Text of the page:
Linn Supervisors Accept Pay Cut


I just left the Linn County Board of Supervisors Meeting, where I watched members vote 5-0 to slice their annual pay back to $70,097.96.

Earlier this week the County Compensation Board voted to “freeze” supervisor pay at $87,622, with the backing of four supervisors.

But $70,000 is what the three original supervisors – Lu Barron, Jim Houser and Linda Langston – pledged to accept last year before they won re-election. They abandoned that promise, and supervisors have been catching plenty of hell over the $17,000 difference for the last two days.

New Supervisor Brent Oleson, who favored the freeze earlier this week, changed his mind. He offered a resolution cutting the supervisors’ pay back to 80 percent of full-time. It’s roughly the same resolution Barron, Houser and Langston passed during Salary War I last March, but then jettisoned in December, sparking Salary War II.

Oleson negotiated the latest armistice.

“It’s about trust and keeping your word,” Oleson said. “There is a time to lead and a time to be responsive to public sentiment.”

“I’m just glad we’re getting an opportunity to correct a wrong,” said Supervisor Ben Rogers, who favored $70,000 all along.

So this was, at long last, the right call.

Of course, this awkward, Friday afternoon reversal wouldn’t have been necessary if Langston, Houser and Barron hadn’t made such a boneheaded call in December. But it’s still the right call.

Two things still trouble me.

For one thing, even after last year’s salary debacle, most of the supervisors still didn’t understand how strongly the public would react on this issue. That’s astounding.

The economy sucks, political shenanigans are in the headlines very day and public trust in government is in the sub-basement. And yet, they tried to pull this bumbling  salary switcheroo. Not smart.

They need to take their political barometers to the shop for significant recalibration.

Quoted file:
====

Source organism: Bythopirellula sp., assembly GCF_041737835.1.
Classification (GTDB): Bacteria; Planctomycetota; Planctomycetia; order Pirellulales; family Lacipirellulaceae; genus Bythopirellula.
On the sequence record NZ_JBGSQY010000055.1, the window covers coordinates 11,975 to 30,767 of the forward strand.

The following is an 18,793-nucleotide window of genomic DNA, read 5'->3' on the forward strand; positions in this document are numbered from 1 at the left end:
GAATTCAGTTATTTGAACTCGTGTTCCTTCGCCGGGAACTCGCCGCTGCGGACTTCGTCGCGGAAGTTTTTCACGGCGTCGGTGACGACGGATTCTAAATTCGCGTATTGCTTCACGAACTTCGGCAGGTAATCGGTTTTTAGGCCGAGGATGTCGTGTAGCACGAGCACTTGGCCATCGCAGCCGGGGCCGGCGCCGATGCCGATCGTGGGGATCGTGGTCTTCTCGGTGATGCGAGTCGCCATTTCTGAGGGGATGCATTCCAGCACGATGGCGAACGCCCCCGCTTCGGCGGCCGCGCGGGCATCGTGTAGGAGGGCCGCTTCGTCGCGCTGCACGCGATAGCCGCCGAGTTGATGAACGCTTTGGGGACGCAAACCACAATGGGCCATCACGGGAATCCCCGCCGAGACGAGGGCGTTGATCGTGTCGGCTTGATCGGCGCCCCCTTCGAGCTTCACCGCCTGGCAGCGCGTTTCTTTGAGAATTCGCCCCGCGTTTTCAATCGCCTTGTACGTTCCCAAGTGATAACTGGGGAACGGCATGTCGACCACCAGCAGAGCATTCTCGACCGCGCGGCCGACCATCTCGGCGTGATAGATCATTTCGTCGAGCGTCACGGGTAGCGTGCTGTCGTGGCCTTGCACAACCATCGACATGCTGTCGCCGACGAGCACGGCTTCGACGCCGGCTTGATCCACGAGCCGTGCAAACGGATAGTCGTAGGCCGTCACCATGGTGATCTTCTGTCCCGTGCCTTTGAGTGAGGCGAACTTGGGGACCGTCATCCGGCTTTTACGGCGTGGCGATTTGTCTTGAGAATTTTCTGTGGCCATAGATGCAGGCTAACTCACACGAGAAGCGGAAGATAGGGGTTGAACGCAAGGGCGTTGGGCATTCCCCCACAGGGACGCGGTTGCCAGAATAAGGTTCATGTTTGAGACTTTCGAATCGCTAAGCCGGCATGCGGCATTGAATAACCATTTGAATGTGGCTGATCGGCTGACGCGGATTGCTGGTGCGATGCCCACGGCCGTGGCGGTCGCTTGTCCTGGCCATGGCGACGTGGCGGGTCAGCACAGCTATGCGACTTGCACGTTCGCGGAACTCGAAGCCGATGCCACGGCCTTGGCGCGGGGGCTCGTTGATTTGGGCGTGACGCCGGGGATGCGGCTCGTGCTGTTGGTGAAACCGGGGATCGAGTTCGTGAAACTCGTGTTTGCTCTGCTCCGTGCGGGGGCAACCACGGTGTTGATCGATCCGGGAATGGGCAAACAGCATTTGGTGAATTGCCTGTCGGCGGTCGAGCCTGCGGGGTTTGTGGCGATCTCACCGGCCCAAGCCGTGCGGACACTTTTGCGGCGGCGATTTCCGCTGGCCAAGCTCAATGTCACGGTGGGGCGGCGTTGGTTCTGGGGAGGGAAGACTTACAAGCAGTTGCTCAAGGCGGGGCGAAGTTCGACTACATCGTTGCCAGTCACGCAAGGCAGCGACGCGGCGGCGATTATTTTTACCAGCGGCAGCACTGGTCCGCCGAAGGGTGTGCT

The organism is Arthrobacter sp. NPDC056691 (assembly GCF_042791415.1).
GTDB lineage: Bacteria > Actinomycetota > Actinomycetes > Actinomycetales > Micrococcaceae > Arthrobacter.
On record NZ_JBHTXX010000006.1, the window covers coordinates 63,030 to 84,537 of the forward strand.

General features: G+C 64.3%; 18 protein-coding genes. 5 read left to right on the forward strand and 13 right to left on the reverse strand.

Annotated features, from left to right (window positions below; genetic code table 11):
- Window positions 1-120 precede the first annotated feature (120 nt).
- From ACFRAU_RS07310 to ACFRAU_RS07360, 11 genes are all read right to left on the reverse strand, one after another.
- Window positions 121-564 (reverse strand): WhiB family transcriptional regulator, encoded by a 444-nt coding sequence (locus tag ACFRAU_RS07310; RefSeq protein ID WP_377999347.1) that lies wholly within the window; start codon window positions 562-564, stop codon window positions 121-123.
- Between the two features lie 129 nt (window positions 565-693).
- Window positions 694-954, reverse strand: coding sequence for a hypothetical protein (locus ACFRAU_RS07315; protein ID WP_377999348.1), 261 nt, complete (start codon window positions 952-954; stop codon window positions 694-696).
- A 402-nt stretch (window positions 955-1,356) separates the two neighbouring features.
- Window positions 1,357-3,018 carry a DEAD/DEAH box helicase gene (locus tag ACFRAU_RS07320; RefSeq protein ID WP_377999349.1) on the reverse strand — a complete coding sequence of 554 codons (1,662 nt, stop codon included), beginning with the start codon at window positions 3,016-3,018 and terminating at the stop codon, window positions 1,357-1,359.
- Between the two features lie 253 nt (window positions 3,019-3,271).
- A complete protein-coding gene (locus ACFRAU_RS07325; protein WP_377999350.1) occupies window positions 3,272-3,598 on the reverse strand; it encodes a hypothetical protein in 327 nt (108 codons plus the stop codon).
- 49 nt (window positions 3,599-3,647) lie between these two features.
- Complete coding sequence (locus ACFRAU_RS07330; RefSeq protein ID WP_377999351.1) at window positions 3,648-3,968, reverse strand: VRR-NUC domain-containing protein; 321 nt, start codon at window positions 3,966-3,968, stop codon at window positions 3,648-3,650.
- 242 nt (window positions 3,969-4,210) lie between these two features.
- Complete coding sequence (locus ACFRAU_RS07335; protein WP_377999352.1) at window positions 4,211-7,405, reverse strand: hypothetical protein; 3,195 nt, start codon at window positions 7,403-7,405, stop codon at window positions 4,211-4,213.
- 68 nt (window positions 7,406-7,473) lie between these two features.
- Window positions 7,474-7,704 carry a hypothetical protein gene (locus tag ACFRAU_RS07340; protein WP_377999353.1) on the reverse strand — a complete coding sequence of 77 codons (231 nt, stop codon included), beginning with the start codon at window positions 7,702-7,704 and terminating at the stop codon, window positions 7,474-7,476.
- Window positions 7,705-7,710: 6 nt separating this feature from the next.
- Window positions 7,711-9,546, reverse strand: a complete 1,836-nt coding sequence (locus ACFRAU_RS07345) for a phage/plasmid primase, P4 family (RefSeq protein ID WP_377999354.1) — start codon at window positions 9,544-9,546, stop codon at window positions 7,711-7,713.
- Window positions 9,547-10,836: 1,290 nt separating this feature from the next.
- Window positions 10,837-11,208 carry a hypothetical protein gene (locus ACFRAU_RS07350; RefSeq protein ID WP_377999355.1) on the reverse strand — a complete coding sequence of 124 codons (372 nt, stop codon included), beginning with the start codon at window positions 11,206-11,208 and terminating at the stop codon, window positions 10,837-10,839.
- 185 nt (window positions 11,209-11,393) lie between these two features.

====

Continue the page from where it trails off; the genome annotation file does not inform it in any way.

Second, the ridiculous county compensation board system in Iowa has to go. Langston said today that supervisors and other elected officials should have the sole power to set their pay and be accountable to voters. I agree with her 100 percent.

“I think it’s a faulty system,” Langston said. She wants the Legislature to do something to change it.

In the end, it’s welcome news that the board will live up to last year’s promise. I give them credit for listening to the people, although I gave them similar credit last year and it didn’t work out so well.

I hope they bought back some squandered public good will today, because there are some very big jobs and tough decisions ahead.

Voters will be watching them closely.

UPDATE — Here’s the county’s news release:

Linn County Board of Supervisors Reduces Salary by Twenty Percent

Decision retroactive to January 2, 2009

(CEDAR RAPIDS, IA – February 6, 2009)-The Linn County Board of Supervisors today unanimously approved a resolution reducing their salaries by 20 percent. This resolution is retroactive to January 2, 2009, and results in a salary of $70,097.96 for each of the five members of the Board of Supervisors. Due to the retroactive nature of the resolution, the members of the Board of Supervisors will return any monies paid in excess of the newly established salary by March 15, 2009.

“This is the only mechanism we have to take care of the salary issue in a swift and decisive manner,” said Lu Barron, Chair of the Linn County Board of Supervisors.

“I’m glad we have this opportunity to correct a wrong and move forward with other substantive issues,” said Supervisor Ben Rogers in reference to flood recovery as well as issues that were important to Linn County well before the flood. “Our focus is on the future and rebuilding our community.”



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3 responses to “Linn Supervisors Accept Pay Cut

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  3. Betty Hoose

    Greedy is what I say of Linn County Supervisors and less than honorable, especially in the current financial situation. Listen to your constituents I also question the feasibility of elected officials using OUR money to raise their own salaries!!! Is this what has become of us in a “me first” society?

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